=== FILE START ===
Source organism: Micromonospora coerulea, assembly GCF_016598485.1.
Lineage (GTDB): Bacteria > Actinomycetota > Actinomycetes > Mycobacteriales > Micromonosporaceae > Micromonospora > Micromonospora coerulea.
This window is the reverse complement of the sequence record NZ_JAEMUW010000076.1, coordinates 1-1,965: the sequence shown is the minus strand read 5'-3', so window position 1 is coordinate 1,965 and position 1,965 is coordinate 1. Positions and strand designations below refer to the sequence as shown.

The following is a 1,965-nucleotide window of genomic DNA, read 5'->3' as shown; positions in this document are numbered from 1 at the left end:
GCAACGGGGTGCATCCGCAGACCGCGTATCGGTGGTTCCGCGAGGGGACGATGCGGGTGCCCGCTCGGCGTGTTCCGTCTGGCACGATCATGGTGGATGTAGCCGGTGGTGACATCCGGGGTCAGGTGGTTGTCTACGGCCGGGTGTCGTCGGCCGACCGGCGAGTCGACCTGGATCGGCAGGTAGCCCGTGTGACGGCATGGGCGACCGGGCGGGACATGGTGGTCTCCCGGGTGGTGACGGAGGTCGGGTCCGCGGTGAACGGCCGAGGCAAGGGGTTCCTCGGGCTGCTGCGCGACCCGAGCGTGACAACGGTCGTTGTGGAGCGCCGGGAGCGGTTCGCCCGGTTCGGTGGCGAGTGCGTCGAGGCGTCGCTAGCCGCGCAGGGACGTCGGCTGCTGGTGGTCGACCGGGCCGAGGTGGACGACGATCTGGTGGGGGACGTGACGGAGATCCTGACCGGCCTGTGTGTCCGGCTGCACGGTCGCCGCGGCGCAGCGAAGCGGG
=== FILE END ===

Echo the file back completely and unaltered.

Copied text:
Source organism: Micromonospora coerulea, assembly GCF_016598485.1.
Lineage (GTDB): Bacteria > Actinomycetota > Actinomycetes > Mycobacteriales > Micromonosporaceae > Micromonospora > Micromonospora coerulea.
This window is the reverse complement of the sequence record NZ_JAEMUW010000076.1, coordinates 1-1,965: the sequence shown is the minus strand read 5'-3', so window position 1 is coordinate 1,965 and position 1,965 is coordinate 1. Positions and strand designations below refer to the sequence as shown.

The following is a 1,965-nucleotide window of genomic DNA, read 5'->3' as shown; positions in this document are numbered from 1 at the left end:
GCAACGGGGTGCATCCGCAGACCGCGTATCGGTGGTTCCGCGAGGGGACGATGCGGGTGCCCGCTCGGCGTGTTCCGTCTGGCACGATCATGGTGGATGTAGCCGGTGGTGACATCCGGGGTCAGGTGGTTGTCTACGGCCGGGTGTCGTCGGCCGACCGGCGAGTCGACCTGGATCGGCAGGTAGCCCGTGTGACGGCATGGGCGACCGGGCGGGACATGGTGGTCTCCCGGGTGGTGACGGAGGTCGGGTCCGCGGTGAACGGCCGAGGCAAGGGGTTCCTCGGGCTGCTGCGCGACCCGAGCGTGACAACGGTCGTTGTGGAGCGCCGGGAGCGGTTCGCCCGGTTCGGTGGCGAGTGCGTCGAGGCGTCGCTAGCCGCGCAGGGACGTCGGCTGCTGGTGGTCGACCGGGCCGAGGTGGACGACGATCTGGTGGGGGACGTGACGGAGATCCTGACCGGCCTGTGTGTCCGGCTGCACGGTCGCCGCGGCGCAGCGAAGCGGG